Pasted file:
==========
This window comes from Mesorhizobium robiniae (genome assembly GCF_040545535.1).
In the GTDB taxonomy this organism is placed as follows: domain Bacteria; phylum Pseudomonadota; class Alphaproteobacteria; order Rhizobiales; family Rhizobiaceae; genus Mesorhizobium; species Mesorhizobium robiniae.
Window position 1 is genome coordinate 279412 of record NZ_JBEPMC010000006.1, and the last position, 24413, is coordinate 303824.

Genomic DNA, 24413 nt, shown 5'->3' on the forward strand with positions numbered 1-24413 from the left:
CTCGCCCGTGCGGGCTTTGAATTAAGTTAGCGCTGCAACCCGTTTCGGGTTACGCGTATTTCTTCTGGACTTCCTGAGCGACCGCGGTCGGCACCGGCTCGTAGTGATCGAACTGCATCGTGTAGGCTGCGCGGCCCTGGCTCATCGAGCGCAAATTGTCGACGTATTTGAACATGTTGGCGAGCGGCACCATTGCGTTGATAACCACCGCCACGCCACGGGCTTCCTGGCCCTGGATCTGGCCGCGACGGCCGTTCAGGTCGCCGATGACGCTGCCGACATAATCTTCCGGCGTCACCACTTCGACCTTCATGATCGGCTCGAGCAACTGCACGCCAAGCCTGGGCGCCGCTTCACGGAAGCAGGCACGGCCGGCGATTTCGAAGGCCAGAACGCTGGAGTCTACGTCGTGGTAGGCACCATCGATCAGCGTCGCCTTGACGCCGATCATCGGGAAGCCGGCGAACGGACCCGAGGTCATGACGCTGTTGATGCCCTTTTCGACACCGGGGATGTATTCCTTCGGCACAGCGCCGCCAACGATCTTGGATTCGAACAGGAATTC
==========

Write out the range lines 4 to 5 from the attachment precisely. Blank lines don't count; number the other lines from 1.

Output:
Genomic DNA, 24413 nt, shown 5'->3' on the forward strand with positions numbered 1-24413 from the left:
CTCGCCCGTGCGGGCTTTGAATTAAGTTAGCGCTGCAACCCGTTTCGGGTTACGCGTATTTCTTCTGGACTTCCTGAGCGACCGCGGTCGGCACCGGCTCGTAGTGATCGAACTGCATCGTGTAGGCTGCGCGGCCCTGGCTCATCGAGCGCAAATTGTCGACGTATTTGAACATGTTGGCGAGCGGCACCATTGCGTTGATAACCACCGCCACGCCACGGGCTTCCTGGCCCTGGATCTGGCCGCGACGGCCGTTCAGGTCGCCGATGACGCTGCCGACATAATCTTCCGGCGTCACCACTTCGACCTTCATGATCGGCTCGAGCAACTGCACGCCAAGCCTGGGCGCCGCTTCACGGAAGCAGGCACGGCCGGCGATTTCGAAGGCCAGAACGCTGGAGTCTACGTCGTGGTAGGCACCATCGATCAGCGTCGCCTTGACGCCGATCATCGGGAAGCCGGCGAACGGACCCGAGGTCATGACGCTGTTGATGCCCTTTTCGACACCGGGGATGTATTCCTTCGGCACAGCGCCGCCAACGATCTTGGATTCGAACAGGAATTC